Given footy fanatics have long claimed that it is unfair to compare players who have plied their trades across different eras or on different patches of the playing field, with Daicos and Horne-Francis combining to cover roles across every blade of Marvel Stadium and the MCG, it is, naturally, far too early to assess them on a head-to-head basis.

Still, even with both the beaming Magpie and the seemingly unflappable Kangaroo proving themselves as independent of one another due to their different routes to the league, their seemingly alternate personalities, and their opposing tasks on debut, it will continue to remain a challenge to separate them entirely.

But, as they deserve to stay as such until graduating to full-time onballers, battling each other at stoppage after stoppage every time their sides are fixtured to meet, it is right and just that we currently view each as just one half of the whole; a single side of the athletic yin and the yang.

Nevertheless, this brand of realism will not stop us all from parking our bums on the edge of our seats when Daicos and Horne-Francis first meet head-to-head in Round 17, as, admittedly, it's hard not to get excited about what both youngsters represent to themselves, their sides and the remainder of the league.

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Whether right or wrong, with both Daicos and Horne-Francis still dividing the straw polls as to which kid was the consensus number one pick, this is likely to remain over their level heads until both pairs of boots are hung in their respective dressing rooms.

If this is to be the case, why not have fun with it? Why not lean into the fact that each of these wildly talented teens appears to have arrived at a club that perfectly befits them just like Larry Bird connecting with the blue-collar Boston Celtics, and Earvin 'Magic' Johnson the 'Hollywood' LA Lakers ahead of the 1979-80 NBA season.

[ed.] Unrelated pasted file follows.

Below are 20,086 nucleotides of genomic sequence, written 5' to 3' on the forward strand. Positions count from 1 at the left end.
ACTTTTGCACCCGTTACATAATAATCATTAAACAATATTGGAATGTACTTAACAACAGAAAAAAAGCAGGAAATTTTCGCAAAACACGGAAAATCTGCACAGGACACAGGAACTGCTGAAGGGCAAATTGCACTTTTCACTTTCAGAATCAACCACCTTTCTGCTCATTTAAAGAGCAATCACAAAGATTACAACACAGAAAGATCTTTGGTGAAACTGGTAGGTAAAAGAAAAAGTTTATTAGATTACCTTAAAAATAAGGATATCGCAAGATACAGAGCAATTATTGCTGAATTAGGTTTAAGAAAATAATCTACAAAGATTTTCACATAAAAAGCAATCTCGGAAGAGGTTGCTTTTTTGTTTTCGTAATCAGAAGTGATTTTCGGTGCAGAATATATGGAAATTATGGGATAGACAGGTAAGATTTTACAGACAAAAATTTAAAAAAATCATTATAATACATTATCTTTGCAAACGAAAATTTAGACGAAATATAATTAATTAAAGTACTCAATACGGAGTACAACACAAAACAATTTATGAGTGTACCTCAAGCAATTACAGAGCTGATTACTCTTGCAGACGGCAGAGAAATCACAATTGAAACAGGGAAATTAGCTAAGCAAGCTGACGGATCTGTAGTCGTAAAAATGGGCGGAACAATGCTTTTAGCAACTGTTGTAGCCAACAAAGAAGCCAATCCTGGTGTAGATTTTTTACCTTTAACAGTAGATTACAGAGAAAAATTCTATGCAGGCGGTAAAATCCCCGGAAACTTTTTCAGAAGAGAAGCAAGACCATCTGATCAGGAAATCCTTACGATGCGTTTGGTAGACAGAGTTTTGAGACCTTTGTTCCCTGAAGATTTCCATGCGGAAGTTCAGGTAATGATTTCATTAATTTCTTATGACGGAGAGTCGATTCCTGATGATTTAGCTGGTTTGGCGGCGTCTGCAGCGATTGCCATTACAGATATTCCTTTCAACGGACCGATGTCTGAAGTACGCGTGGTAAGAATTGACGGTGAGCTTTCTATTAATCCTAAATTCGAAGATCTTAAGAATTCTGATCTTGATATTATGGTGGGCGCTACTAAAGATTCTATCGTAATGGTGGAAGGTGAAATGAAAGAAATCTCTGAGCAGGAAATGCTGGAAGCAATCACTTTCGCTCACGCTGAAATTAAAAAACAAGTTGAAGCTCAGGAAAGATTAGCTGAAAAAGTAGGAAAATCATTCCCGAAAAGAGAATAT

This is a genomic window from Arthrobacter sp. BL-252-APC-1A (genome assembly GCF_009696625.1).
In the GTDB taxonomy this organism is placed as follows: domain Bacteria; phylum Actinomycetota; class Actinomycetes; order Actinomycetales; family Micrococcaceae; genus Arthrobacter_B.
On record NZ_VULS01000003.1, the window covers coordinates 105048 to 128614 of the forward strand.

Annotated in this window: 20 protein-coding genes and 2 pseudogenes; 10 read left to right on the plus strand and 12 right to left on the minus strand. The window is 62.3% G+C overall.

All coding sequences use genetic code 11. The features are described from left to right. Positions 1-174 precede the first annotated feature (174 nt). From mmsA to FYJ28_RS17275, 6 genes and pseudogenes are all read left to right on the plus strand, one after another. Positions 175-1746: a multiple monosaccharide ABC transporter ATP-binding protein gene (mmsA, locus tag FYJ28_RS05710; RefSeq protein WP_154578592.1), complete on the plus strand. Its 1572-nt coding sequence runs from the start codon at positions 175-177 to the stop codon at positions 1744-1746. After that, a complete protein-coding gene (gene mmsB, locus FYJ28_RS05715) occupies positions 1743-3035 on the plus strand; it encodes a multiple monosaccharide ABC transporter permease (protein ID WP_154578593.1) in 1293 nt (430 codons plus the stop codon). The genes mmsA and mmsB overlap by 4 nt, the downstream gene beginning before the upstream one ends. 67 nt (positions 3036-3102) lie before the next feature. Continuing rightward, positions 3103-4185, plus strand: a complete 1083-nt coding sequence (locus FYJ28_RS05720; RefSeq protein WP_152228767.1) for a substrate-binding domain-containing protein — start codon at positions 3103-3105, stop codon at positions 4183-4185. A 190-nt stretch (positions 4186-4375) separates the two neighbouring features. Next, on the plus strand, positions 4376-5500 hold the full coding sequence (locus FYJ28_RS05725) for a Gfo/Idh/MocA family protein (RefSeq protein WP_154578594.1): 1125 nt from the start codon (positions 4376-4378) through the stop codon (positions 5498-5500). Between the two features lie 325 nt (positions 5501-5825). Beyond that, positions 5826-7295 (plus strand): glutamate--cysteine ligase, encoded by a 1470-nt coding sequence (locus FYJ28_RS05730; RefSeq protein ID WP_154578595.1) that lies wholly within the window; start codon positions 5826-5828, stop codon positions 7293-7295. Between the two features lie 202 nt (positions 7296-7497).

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Again, this may appear to have deviated too sharply from the point, but with both of these generational stars fulfilling their unique, yet starkly similar, talents within homes that perfectly represented their personas, this is something we should look forward to for both the first and fourth selections plucked last November.

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And again, it is almost certainly too early to be sweeping so broadly with statements like this, but it certainly appears as though each performer, and each half of this dichotomy, has arrived on the right stage, with the marketable Daicos under the bright lights of Collingwood's Times Square, and the head-down Horne-Francis in front of smaller crowds off-Broadway.

However, as almost every scene is left to play out, and the oval Sherrin's bounce is never going to be as predictable as that of an orange Spalding, the majority of excitement should be born from the fact that each actor's script is still unwritten.

With many seasons and summers yet to pass until both talents truly reach their zeniths, even if you support one of the 16 other clubs not boasting either of these prodigies, make sure to sit back and enjoy the pair forged together by similarity and circumstance, but also focusing on their brilliant differences as they fledge towards a shared midfield dominance.

Though those of us outside of the locker room cannot profess to understand the psyche of each side of this duality - or whether the pair even care for comparisons - it is hard not to believe that as Horne-Francis plunged himself into an MCG ice bath on Sunday, the only real difference bothering the draft's no#1 pick was that he too wasn’t left to wash away the stick of sports drink following his own debut win.

Yet, with an iron will to win shown against men in the City of Churches' SANFL last season, it won't be too long before the unassuming 18-year-old begins edging closer to his Rising Star running mate in that column, too.